There are technical differences that separate one in-memory technology from another, some of which are listed on Boris Evelson’s blog.
Some of the items on Boris’ list are just as applicable to BI technologies that are not in-memory (‘Incremental updates’, for example), but there is one item that merits much deeper discussion. Boris calls this characteristic ‘Memory Swapping’ and describes it as, What the (BI) vendor’s approach is for handling models that are larger than what fits into a single memory space.
Understanding Memory SwappingThe fundamental idea of in-memory BI technology is the ability to perform real-time calculations without having to perform slow disk operations during the execution of a query. For more details on this, visit my article describing how in-memory technology works.
Obviously, in order to perform calculations on data completely in memory, all the relevant data must reside in memory, i.e., in the computer’s RAM. So the questions are: 1) how does the data get there? and 2) how long does it stay there?
These are probably the most important aspects of in-memory technology, as they have great implications on the BI solution as a whole.
Pure In-Memory TechnologyPure in-memory technologies are the class of in-memory technologies that load the entire data model into RAM before a single query can be executed by users. An example of a BI product which utilizes such a technology is QlikView.
QlikView’s technology is described as “associative technology.” That is a fancy way of saying that QlikView uses a simple tabular data model which is stored entirely in memory. For QlikView, much like any other pure in-memory technology, compression is very important. Compressing the data well makes it possible to hold more data inside a fixed amount of RAM.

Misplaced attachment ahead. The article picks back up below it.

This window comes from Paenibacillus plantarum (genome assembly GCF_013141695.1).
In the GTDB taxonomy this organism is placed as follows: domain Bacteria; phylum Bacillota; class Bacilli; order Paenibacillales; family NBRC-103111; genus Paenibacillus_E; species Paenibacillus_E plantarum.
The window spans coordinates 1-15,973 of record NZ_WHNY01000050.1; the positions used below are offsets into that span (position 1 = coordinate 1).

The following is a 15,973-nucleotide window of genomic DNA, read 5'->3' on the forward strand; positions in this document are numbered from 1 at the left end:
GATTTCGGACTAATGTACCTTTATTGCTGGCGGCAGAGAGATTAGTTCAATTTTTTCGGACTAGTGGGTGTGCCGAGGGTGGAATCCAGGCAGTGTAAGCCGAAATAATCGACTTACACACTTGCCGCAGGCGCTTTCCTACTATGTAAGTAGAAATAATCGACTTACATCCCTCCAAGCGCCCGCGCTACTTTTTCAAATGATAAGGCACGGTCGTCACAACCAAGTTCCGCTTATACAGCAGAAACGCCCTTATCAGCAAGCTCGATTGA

Pure in-memory technologies which do not compress the data they store in memory are usually quite useless for BI. They either handle amounts of data too small to extract interesting information from, or they break too often.
With or without compression, the fact remains that pure in-memory BI solutions become useless when RAM runs out for the entire data model, even if you're only looking to work with limited portions of it at any one time.
Just-In-Time In-Memory TechnologyJust-In-Time In-Memory (or JIT In-Memory) technology only loads the portion of the data into RAM required for a particular query, on demand. An example of a BI product which utilizes this type of technology is SiSense.
Note: The term JIT is borrowed from Just-In-Time compilation, which is a method to improve the runtime performance of computer programs.
JIT in-memory technology involves a smart caching engine that loads selected data into RAM and releases it according to usage patterns.
This approach has obvious advantages:
1. You have access to far more data than can fit in RAM at any one time
2. It is easier to have a shared cache for multiple users
3. It is easier to build solutions that are distributed across several machines
However, since JIT In-Memory loads data on demand, an obvious question arises: Won't the disk reads introduce unbearable performance issues?
The answer would be yes, if the data model used is tabular (as they are in RDBMSs such as SQL Server and Oracle, or pure in-memory technologies such as QlikView), but scalable JIT In-Memory solutions rely on a columnar database instead of a tabular database.
This fundamental ability of columnar databases to access only particular fields, or parts of fields, is what makes JIT In-Memory so powerful. In fact, the impact of columnar database technology on in-memory technology is so great, that many confuse the two.
The combination of JIT In-Memory technology and a columnar database structure delivers the performance of pure in-memory BI technology with the scalability of disk-based models, and is thus an ideal technological basis for large-scale and/or rapidly-growing BI data stores.
By: Elad Israeli | The ElastiCube Chronicles - Business Intelligence Blog